We’ve spent much our meal discussing the few excerpts we read from the Zingerman’s books earlier, and as we place our orders, we mention to the server that we’d like to purchase several copies of the books.  She promises to deliver them after dessert.

And she adds, “Ari is actually here tonight so I’ll ask if he’ll sign them for you, too.”

When dessert has been polished off, we see Jeff Goldblum back at our table. This time without water. He skooches Daniel over on the bench seat, sits down with us, and pulls out a stack of six books he brought with him.

“Hi, I’m Ari,” he says, reaching out his hand and smiling widely. “Thanks for buying my books.”

Wait? You’re the CEO? Weren’t you just filling glasses for our server? “Sure!” he responds cheerily. “I call it management by pouring water. You can read all about it in the book. It’s my management secret number 25.”

IMG_20130907_185947He asks why we’re in town and wants to hear about our business. He patiently answers many questions about his. After several minutes he opens the books and scribbles notes into each. One of mine reads, “Paul – Lead well, have fun! Ari 4/2013.” He then hands us each his card and tells us to send him an email anytime. He seems genuine with the offer, adding that he reads each email and always responds.

Ari gets up, tightens his apron, shakes our hands and walks off. Moments later we see him behind another server, pouring water, and listening intently to the banter between waitress and customer; a look of attentive interest spreading across his face.

The Enough Project

As I contemplate ways my small chunks of capital could be put to use in this community, I imagine how investors might have supported Ari and Paul as they got Zingerman’s off the ground. I think of all the good they do for the Ann Arbor community – the jobs, supporting local suppliers, creating delicious food, helping the local food bank with cash and in-kind donations – and I wonder…

Were investors glad participants in the founding of that small deli at the corner of Kingsley and Detroit Streets? Were there offers of financing during those inflection points when they expanded the deli and started opening the other businesses?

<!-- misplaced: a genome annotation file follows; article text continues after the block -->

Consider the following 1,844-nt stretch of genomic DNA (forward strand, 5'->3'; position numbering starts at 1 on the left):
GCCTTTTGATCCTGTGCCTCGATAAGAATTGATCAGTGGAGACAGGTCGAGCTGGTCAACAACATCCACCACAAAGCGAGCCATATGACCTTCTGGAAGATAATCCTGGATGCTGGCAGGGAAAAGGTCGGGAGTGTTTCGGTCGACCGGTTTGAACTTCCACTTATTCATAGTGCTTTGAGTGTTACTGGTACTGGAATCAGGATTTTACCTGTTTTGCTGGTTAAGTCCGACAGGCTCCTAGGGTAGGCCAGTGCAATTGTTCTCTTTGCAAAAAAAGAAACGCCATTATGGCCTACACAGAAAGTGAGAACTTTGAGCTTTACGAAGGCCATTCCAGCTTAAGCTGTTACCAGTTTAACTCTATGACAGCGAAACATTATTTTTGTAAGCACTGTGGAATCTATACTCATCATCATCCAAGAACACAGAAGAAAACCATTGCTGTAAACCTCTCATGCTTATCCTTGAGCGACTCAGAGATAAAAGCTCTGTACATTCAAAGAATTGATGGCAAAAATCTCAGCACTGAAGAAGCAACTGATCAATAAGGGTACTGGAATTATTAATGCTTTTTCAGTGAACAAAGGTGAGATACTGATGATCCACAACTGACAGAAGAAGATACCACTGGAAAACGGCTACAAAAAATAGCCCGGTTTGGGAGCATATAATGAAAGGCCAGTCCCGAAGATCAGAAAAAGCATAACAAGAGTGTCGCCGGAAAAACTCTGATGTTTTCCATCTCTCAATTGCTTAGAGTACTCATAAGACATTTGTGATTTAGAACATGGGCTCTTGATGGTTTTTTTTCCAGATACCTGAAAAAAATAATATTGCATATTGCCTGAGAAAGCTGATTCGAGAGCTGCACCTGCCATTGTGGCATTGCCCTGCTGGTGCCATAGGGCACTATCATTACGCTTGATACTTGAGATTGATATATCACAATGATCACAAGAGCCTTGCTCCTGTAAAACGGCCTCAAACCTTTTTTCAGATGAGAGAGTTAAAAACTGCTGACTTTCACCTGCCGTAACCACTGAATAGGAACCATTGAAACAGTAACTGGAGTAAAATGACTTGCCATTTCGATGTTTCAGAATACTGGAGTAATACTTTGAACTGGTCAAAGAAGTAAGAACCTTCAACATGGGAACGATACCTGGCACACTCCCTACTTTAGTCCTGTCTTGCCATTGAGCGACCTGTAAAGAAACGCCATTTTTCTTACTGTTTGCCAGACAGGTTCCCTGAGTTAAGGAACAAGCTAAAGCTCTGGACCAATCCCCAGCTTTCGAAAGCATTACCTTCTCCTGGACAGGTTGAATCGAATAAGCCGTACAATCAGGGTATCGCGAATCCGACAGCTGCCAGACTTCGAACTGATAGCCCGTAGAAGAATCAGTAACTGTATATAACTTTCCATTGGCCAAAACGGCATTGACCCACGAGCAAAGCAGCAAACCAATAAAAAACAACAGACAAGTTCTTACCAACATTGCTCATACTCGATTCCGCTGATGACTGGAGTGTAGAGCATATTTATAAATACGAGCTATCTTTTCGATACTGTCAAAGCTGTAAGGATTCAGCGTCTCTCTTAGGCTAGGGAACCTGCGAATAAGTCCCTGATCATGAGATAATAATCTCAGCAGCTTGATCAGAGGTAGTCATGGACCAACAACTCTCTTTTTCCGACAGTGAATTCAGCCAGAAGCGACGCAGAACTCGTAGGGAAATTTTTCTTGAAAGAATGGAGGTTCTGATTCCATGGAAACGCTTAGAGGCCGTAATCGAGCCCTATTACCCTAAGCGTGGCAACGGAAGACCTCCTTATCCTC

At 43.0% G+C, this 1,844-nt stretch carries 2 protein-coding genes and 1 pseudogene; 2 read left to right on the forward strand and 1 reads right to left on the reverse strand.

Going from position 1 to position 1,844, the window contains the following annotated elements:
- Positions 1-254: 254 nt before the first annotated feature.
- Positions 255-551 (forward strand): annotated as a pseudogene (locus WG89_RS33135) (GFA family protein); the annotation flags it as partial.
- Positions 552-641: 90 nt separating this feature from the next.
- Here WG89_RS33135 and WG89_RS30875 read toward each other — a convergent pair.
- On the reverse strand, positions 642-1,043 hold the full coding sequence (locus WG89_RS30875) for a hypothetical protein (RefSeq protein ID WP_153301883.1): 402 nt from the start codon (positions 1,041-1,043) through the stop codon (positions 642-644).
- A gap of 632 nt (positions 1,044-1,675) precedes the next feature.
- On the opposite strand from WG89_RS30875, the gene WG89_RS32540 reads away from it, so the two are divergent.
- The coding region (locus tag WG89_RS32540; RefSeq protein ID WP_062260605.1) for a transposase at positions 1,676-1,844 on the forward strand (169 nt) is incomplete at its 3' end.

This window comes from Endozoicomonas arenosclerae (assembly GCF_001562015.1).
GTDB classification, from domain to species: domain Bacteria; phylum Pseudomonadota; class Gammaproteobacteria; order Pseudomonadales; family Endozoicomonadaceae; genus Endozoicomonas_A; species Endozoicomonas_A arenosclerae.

My suspicion is that capital was difficult to come by until they stacked success on top of success on top of success. I suspect that traditional investors – angels, venture capitalists, banks and even credit unions – were not eager to jump in and lend support for a business still proving itself; for a business that doesn’t offer the huge upside of explosive growth to compound investment returns.

And yet this is the exact sort of business,run by the exact sort of people, we most want in our communities.

And so, I’m starting a journey I call the Enough Project. I’m curious if it’s possible to identify burgeoning Zingerman’s in my area, to find small ways to provide assistance with either entrepreneur-friendly equity or credit extended on favorable terms.

The project will ask: Is there a need in our own ecosystem that’s going unmet by traditional sources of funding? And if so, are there small ways I can help, using my investments to express my values and – in the process – contribute to a richer, happier community here in the Triangle?

Join me on this website over the next couple of months as I document the stories from putting this little slice of my money to work in the Enough Project. I’d love to hear your thoughts and get your suggestions. Feel free to get in touch to share any stories or insights you might have.



* Here I refer to a previous post, Being Content: An Investing Opportunity?, featuring a poetic conversation between authors Kurth Vonnegut and Joe Heller. It’s the inspiration for the Enough Project tag.

Paul Dryden


6 responses to The Enough Project and Zingerman’s

  1. I work a small food co-op, and many of us have been sent to ZingTrain. When you start your company, I suggest sending all of your employees at least once over time. The training is amazing, and I felt valued by my employer. I work like a dog for my 10 bucks an hour!!!

    • Thanks Lee! I would benefit from it, too! I hope to learn more about their open book finance approach in a trip to Ann Arbor later this fall.

  2. Hi Paul, I enjoyed your article. I work for Zingerman’s in IT – feel free to drop in when you are out taking the ZingTrain seminar. (I’m re-taking Fun, Flavorful Finance on Monday!)